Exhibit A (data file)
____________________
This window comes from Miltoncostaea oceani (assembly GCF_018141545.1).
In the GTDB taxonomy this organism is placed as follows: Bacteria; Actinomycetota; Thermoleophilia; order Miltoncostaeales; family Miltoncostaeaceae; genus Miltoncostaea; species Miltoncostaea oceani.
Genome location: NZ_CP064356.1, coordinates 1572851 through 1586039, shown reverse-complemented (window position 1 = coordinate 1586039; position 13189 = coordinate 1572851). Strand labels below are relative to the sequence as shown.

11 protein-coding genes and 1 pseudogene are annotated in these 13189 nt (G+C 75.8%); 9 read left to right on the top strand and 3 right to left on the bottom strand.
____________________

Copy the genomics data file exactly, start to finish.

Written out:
This window comes from Miltoncostaea oceani (assembly GCF_018141545.1).
In the GTDB taxonomy this organism is placed as follows: Bacteria; Actinomycetota; Thermoleophilia; order Miltoncostaeales; family Miltoncostaeaceae; genus Miltoncostaea; species Miltoncostaea oceani.
Genome location: NZ_CP064356.1, coordinates 1572851 through 1586039, shown reverse-complemented (window position 1 = coordinate 1586039; position 13189 = coordinate 1572851). Strand labels below are relative to the sequence as shown.

11 protein-coding genes and 1 pseudogene are annotated in these 13189 nt (G+C 75.8%); 9 read left to right on the top strand and 3 right to left on the bottom strand.